To estimate fatal and nonfatal opioid overdose events in pregnant and postpartum women in Massachusetts, comparing rates in individuals receiving and not receiving pharmacotherapy for opioid use disorder (OUD).
We conducted a population-based retrospective cohort study using linked administrative and vital statistics databases in Massachusetts to identify women with evidence of OUD who delivered a liveborn neonate in 2012–2014. We described maternal sociodemographic, medical, and substance use characteristics, computed rates of opioid overdose events in the year before and after delivery, and compared overdose rates by receipt of pharmacotherapy with methadone or buprenorphine in the prenatal and postpartum periods.
Among 177,876 unique deliveries, 4,154 (2.3%) were to women with evidence of OUD in the year before delivery, who experienced 242 total opioid-related overdose events (231 nonfatal, 11 fatal) in the year before or after delivery. The overall overdose rate was 8.0 per 100,000 person-days. Overdoses were lowest in the third trimester (3.3/100,000 person-days in the third trimester) and then increased in the postpartum period with the highest overdose rate 7–12 months after delivery (12.3/100,000 person-days). Overall, 64.3% of women with evidence of OUD in the year before delivery received any pharmacotherapy in the year before delivery. Women receiving pharmacotherapy had reduced overdose rates in the early postpartum period.
Pregnant women in Massachusetts have high rates of OUD. The year after delivery is a vulnerable period for women with OUD. Additional longitudinal supports and interventions tailored to women in the first year postpartum are needed to prevent and reduce overdose events.
Opioid overdose events decline during pregnancy but increase after delivery; receipt of pharmacotherapy is associated with reduced overdose events in pregnant and postpartum women.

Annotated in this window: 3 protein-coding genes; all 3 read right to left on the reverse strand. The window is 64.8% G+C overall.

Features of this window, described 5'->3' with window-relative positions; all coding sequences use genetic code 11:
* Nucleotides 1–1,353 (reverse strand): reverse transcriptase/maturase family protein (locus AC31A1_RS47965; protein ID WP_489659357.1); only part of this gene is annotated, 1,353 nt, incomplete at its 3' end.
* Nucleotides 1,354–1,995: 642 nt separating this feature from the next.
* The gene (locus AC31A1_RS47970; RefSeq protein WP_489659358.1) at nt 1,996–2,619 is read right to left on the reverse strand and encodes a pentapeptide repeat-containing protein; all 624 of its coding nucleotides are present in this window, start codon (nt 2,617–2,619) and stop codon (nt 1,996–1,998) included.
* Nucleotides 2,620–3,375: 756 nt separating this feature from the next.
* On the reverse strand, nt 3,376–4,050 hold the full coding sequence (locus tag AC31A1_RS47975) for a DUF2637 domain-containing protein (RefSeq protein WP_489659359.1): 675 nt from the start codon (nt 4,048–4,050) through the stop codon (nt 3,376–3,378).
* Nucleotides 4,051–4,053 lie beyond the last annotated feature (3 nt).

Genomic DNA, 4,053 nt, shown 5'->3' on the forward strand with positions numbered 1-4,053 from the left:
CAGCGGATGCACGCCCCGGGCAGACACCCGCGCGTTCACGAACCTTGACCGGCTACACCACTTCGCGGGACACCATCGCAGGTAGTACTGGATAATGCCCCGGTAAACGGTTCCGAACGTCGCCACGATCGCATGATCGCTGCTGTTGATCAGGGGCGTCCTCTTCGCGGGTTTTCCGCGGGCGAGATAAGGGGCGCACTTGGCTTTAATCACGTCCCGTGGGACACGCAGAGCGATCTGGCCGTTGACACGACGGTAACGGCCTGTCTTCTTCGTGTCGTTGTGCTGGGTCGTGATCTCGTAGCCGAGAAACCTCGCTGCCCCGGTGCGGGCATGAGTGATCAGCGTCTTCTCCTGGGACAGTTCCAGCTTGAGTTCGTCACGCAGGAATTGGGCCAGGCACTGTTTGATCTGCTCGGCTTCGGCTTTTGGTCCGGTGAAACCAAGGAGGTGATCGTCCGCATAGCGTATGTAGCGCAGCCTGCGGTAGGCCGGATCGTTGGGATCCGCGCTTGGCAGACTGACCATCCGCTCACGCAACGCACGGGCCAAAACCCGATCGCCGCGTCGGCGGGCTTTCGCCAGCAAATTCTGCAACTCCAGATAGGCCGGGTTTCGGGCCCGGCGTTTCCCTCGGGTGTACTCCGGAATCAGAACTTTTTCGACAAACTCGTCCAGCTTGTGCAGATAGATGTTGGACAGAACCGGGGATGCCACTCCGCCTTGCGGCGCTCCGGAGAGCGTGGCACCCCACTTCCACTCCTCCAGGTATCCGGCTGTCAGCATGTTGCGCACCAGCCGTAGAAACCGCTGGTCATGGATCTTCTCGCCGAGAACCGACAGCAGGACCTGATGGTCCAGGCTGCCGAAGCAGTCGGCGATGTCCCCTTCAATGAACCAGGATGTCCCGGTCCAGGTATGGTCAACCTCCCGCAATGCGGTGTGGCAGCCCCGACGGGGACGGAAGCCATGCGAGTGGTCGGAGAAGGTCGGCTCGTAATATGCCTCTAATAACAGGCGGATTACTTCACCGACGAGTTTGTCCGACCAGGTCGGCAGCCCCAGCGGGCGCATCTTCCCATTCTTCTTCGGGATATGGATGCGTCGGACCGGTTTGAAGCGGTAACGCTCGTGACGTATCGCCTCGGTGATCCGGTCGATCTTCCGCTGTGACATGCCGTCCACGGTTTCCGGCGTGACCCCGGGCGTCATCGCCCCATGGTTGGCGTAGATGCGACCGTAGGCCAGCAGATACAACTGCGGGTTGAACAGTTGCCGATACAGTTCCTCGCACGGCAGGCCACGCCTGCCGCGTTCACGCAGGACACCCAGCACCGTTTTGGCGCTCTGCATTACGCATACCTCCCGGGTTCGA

Division of General Academic Pediatrics, MassGeneral Hospital for Children, the Department of Pediatrics and the Section of General Internal Medicine, Boston Medical Center, and the Massachusetts Department of Public Health, Boston, Massachusetts; the Department of Obstetrics and Gynecology, Virginia Commonwealth University, Richmond, Virginia; and the Division of Child and Adolescent Psychiatry, Massachusetts General Hospital, Boston, and the Division of Preventive and Behavioral Medicine and Department of Medicine, University of Massachusetts Medical School, Worcester, Massachusetts.
Corresponding author: Davida M. Schiff, MD, MSc, 125 Nashua Street, Boston, MA 02114; email: Davida.email@example.com.
Dr. Schiff was supported by HRSA T32HP10028; Dr. Larochelle was supported by NIDA (K23 DA042168) and a Boston University School of Medicine Department of Medicine Career Investment Award; Mr. Nielsen was supported by the Applied Epidemiology Fellowship Program administered by the Council of State and Territorial Epidemiologists and funded by the Centers for Disease Control and Prevention Cooperative Agreement Number 1U38OT000143-04.
Presented at the Massachusetts Perinatal Quality Collaborative Meeting: Improving the Care of Opioid-Exposed Newborns and their Families, September 27, 2017, Framingham, Massachusetts.
Financial Disclosure The authors did not report any potential conflicts of interest.
The authors thank the Massachusetts Department of Public Health for creating the unique, cross-sector database used for this project and for providing technical support for the analysis; Drs. Susan Manning and Nick Somerville who provided feedback on the project design; and Drs. Elsie Taveras, Mardge Cohen, and Simeon Kimmel for their critical reviews of an earlier version of the manuscript.
Each author has indicated that he or she has met the journal's requirements for authorship.
Received February 15, 2018. Received in revised form April 13, 2018. Accepted April 26, 2018.
Received February 15, 2018
Received in revised form April 13, 2018
Accepted May 09, 2018